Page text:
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San Diego County is ramping up efforts to crack down on workplace abuses like wage theft, tasks that previously fell to advocacy groups and unions to enforce, rather than law enforcement.

New disclosure requirements on subcontractors, and the potential creation of a new office to enforce labor standards, are seen as an attempt to bridge the gap between prosecutors and workers who don’t come forward for fear of being fired – or even deported.

In a new story, Jesse Marx and Maya Srikrishnan break down the new efforts, which would nonetheless apply only to projects in the county’s unincorporated areas, even as more development occurs in cities that have fewer protections.

Workers who spoke to Marx and Srikrishnan outlined exploitation they’ve experienced as construction workers, abuses that disproportionately impact immigrant workers who were identified last year as essential workers during the pandemic.

Council Member Demands Answers on Lincoln High

Lincoln High is a cornerstone in San Diego’s Black community, but has been haunted by instability in leadership for more than a decade – despite countless pledges by local leaders to get the school the resources it needs.

On Wednesday, Councilwoman Monica Montgomery Steppe wrote an open letter to school board members chiding them for failing to provide stability at the school and demanding answers about ongoing problems, based on some of Voice of San Diego’s most recent reporting. 

The school’s director was quietly reassigned in recent months, as VOSD first revealed, and two years prior to that, the entire leadership team was sacked. 

Even before the director, Jennifer Roberson, was reassigned, it was unclear to many employees at Lincoln who was running the school. Many said Roberson was in charge of the school, while district officials maintain that Stephanie Brown, whose title is principal, was in charge. 

Montgomery Steppe wanted to know why Roberson was removed without any warning or notice to employees, students and parents. 

Montgomery Steppe also wanted to know why school leaders did not spend funds the way it was directed to by the School Site Council, an official body composed of parents, students and staff members. 

In that case, School Site Council members voted to spend more than $200,000 on math tutoring and text books. But VOSD revealed the money was never spent.

Montgomery Steppe contended that officials broke the law in that instance and asked if anyone would be held accountable. 

She also asked several questions about attendance and academic outcomes at Lincoln. 

District officials do “not understand the historical, political, cultural and socio-economic context of the school to lead the school and community effectively,” she wrote.  

News Roundup

  • In a new op-ed, three UC San Diego public health professors Rebecca Fielding-Miller, Richard Garfein and Nancy Binkin, argue that new mask guidelines fail to fully account for how COVID-19 is transmitted and that the honor system associated with them could disproportionately affect vulnerable populations – and lead to a surge in cases.
  • The La Jolla Light reports that the new board of the La Jolla Tennis Club is facing criticism for its termination of contracts with three instructors, including a Black man and an Asian American woman.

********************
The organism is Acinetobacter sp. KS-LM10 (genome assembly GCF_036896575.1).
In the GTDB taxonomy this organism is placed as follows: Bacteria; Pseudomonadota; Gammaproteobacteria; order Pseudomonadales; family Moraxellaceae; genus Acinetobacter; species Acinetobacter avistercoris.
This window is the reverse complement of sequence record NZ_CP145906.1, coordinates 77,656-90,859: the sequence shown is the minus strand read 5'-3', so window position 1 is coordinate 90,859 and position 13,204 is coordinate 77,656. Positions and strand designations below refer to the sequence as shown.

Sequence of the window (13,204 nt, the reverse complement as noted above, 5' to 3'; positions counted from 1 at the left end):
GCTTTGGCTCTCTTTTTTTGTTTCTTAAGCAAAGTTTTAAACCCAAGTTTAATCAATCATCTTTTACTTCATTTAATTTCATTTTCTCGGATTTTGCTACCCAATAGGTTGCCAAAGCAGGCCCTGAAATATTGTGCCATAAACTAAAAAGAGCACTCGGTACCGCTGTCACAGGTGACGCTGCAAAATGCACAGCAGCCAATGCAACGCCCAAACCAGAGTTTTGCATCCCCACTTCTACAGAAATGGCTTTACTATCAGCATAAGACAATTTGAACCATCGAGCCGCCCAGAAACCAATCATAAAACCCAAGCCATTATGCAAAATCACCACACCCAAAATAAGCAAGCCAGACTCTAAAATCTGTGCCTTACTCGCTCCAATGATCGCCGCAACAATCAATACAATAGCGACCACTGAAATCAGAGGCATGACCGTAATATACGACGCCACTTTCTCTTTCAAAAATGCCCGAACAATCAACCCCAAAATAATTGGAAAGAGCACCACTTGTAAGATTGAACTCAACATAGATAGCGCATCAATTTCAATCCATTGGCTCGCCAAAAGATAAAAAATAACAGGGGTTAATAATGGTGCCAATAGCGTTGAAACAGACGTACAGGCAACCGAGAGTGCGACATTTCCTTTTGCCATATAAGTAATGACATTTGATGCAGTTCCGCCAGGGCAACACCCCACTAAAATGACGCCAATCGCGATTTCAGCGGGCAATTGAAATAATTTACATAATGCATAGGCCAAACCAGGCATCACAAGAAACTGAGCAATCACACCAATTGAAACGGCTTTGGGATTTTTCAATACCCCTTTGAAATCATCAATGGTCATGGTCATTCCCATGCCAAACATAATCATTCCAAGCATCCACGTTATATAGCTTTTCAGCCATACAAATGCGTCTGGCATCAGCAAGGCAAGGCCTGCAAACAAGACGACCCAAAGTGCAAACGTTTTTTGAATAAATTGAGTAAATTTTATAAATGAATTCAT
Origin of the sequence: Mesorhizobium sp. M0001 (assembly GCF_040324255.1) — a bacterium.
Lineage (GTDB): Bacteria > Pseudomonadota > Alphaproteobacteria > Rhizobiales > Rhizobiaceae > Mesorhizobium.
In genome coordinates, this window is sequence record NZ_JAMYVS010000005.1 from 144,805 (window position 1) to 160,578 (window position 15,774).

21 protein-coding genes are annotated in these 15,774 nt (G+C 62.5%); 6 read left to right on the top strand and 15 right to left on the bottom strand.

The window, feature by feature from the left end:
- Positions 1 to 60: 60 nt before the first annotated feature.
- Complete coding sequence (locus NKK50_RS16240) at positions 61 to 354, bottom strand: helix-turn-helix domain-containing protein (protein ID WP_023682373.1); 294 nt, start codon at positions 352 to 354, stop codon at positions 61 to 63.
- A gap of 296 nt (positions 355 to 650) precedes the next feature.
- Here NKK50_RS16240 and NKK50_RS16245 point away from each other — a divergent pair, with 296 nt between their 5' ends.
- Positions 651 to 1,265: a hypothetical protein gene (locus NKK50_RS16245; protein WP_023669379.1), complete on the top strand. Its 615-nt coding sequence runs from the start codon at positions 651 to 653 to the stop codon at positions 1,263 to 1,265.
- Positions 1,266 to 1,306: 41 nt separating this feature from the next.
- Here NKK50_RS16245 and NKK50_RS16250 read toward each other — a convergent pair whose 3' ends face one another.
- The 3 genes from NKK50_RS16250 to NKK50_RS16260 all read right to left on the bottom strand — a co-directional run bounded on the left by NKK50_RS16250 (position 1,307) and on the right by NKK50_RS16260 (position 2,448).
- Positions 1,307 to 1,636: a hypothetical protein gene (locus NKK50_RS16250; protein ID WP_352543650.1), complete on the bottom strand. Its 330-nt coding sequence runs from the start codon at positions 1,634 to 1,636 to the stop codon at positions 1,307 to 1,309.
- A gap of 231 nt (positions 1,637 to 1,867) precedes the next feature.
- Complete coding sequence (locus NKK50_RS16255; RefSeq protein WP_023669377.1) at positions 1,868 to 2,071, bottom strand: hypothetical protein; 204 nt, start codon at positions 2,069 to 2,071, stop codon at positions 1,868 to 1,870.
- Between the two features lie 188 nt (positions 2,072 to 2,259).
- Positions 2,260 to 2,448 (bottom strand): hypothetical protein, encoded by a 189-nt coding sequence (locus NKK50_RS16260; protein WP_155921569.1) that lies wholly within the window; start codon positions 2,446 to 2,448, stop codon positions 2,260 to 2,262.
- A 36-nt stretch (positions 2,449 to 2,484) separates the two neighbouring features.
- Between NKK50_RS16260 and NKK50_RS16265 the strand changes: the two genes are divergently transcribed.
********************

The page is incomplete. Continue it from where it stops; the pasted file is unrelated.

• NBC 7 revealed that some Scripps Health workers are again able to access some internal systems weeks after a cyberattack forced one of San Diego’s largest health systems offline.
  • Advocates on both sides of the border are calling on Customs and Border Protection to re-open Friendship Park, the park within Border Field State Park that has been closed since the pandemic hit. The state park is now open, but Friendship Park within it remains closed. (KPBS)
  • The San Diego Humane Society is ramping up its policy of releasing cats back onto the region’s streets, a policy opposed by animal rights activists who see it as abandoning the animals. (KPBS)
  • A developer is scheduled to build 1,800 homes in Mira Mesa by 2026, but the first 200 homes could come available this year, and there’s already a waiting list of some 1,400 people to buy them. (Union-Tribune)
  • San Ysidro High on Wednesday hosted an all-day vaccination effort for students, families and staff. Sweetwater Unified School District says it’ll be holding similar operations at Southwest High, Sweetwater High and Hilltop High Thursday.
  • San Diego County will soon have an Office of Environmental and Climate Justice, City News Service reports.
  • City News Service also revealed that the San Diego Community College District will require vaccinations for students and staff working and attending classes at its campuses.
  • A former Sycuan casino employee said he was fired for breaking a confidentiality contract and going above his bosses to report a large, unmaskless frat party to a university. (CBS 8)
  • Stephen Lew, a top aide to former Mayor Jerry Sanders, died suddenly last weekend. Lew was very involved in local public affairs and there was an outpouring of shock and mourning. A friend, Elvin Lai, posted a family statement publicly Tuesday. “While the family awaits final medical reports, we believe he passed naturally and peacefully.”

Clarification: Wednesday’s Morning Report quoted an NBC 7 story about El Cajon City Council members debating whether it’s their responsibility to urge the public to get vaccinated. The NBC story said the “overall” vaccination rate in East County is nearly 13 percent. That’s not correct. That 13 percent is the percentage of vaccinations in the county that have been given to people who live in East County. Across the county, 64 percent of the people eligible for the vaccine have received at least one dose

The Morning Report was written by Lisa Halverstadt, Andrew Keatts and Will Huntsberry, and edited by Sara Libby.

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